Chinese platform Temu has taken the US by storm with its low-cost bargains and a vast array of products. The company topped US app download rankings in early April, making it the second Chinese-made shopping app, after Gen Z favorite Shein, to make a splash in the US market in recent years. Temu is a superstore that sells everything from makeup to homeware and electronics, and its success has caused some leading US fashion companies to worry about their exposure to China. However, the company’s rapid rise has come as platforms with links to China face growing scrutiny, and the future of youth-favorite TikTok appears increasingly uncertain.
According to Sensor Tower data, some of the most popular platforms downloaded in the US currently have Chinese roots, including TikTok, video-editor CapCut, and fashion upstart Shein. Since its launch in September 2020, Temu has had 33 million US downloads, with user numbers surging in February after the company aired its commercial spots during the Super Bowl, the most-watched TV event in the US.
Temu is primarily sourced from China, which allows the company to tap into the country’s strengths in producing apparel with greater variety and flexibility. Furthermore, the company qualifies for US waivers on import duties for lower value shipments. However, Temu and Shein’s ascent has been accompanied by scrutiny over the potential fast fashion waste they generate. In 2020, Shein apologized for products like a swastika necklace, while in 2021, non-governmental group Public Eye found that some workers behind Shein’s breakneck production toil for 11 to 13 hours a day.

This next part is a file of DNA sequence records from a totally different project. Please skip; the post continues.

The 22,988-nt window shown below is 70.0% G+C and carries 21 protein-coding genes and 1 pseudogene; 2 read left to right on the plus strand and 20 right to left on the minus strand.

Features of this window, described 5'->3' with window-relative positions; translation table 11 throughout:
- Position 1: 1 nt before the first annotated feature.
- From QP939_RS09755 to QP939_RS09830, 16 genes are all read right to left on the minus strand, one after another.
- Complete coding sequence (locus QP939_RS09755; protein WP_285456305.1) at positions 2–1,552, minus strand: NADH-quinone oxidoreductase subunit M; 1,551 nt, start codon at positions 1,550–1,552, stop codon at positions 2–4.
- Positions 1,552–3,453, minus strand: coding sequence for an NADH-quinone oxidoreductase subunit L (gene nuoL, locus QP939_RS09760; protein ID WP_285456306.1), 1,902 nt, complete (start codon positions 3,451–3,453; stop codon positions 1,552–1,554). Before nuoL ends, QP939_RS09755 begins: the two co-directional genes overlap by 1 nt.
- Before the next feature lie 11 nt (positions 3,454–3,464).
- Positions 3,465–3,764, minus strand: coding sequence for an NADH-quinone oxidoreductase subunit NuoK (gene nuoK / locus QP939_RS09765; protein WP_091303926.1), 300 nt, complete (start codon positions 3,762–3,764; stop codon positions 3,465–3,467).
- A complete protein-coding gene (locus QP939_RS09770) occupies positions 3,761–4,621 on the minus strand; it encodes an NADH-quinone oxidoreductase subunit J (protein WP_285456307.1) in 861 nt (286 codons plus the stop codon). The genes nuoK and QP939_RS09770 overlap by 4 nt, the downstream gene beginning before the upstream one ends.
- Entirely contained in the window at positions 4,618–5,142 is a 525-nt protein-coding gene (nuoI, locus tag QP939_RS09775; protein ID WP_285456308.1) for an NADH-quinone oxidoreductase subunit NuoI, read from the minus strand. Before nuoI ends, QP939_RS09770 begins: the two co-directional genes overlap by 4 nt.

Both Shein and Temu may have to grapple with similar scrutiny to that faced by TikTok, whose future remains uncertain amid allegations that its data haul amounts to a national security threat. Georgia Institute of Technology professor Milton Mueller downplayed the danger of shared data, arguing that “the nationality of the company is a very crude and nationalistic criterion” in assessing security threats. Meanwhile, the vast majority of US consumers shrug off security concerns, but some, like Wolfe, use virtual private networks and make payments through PayPal for added layers of security.
In the face of growing US-China tensions, Shein and Temu are thriving, primarily because they source their products from China and rely on the country’s strengths in producing apparel with greater variety and flexibility. Shein, in particular, has utilized data collected from its apps and other social media channels to gain insights into consumers’ shopping habits and lifestyles, enabling the company to offer in-demand items. However, the ascent of Chinese apps has been accompanied by scrutiny over potential fast fashion waste and labor conditions.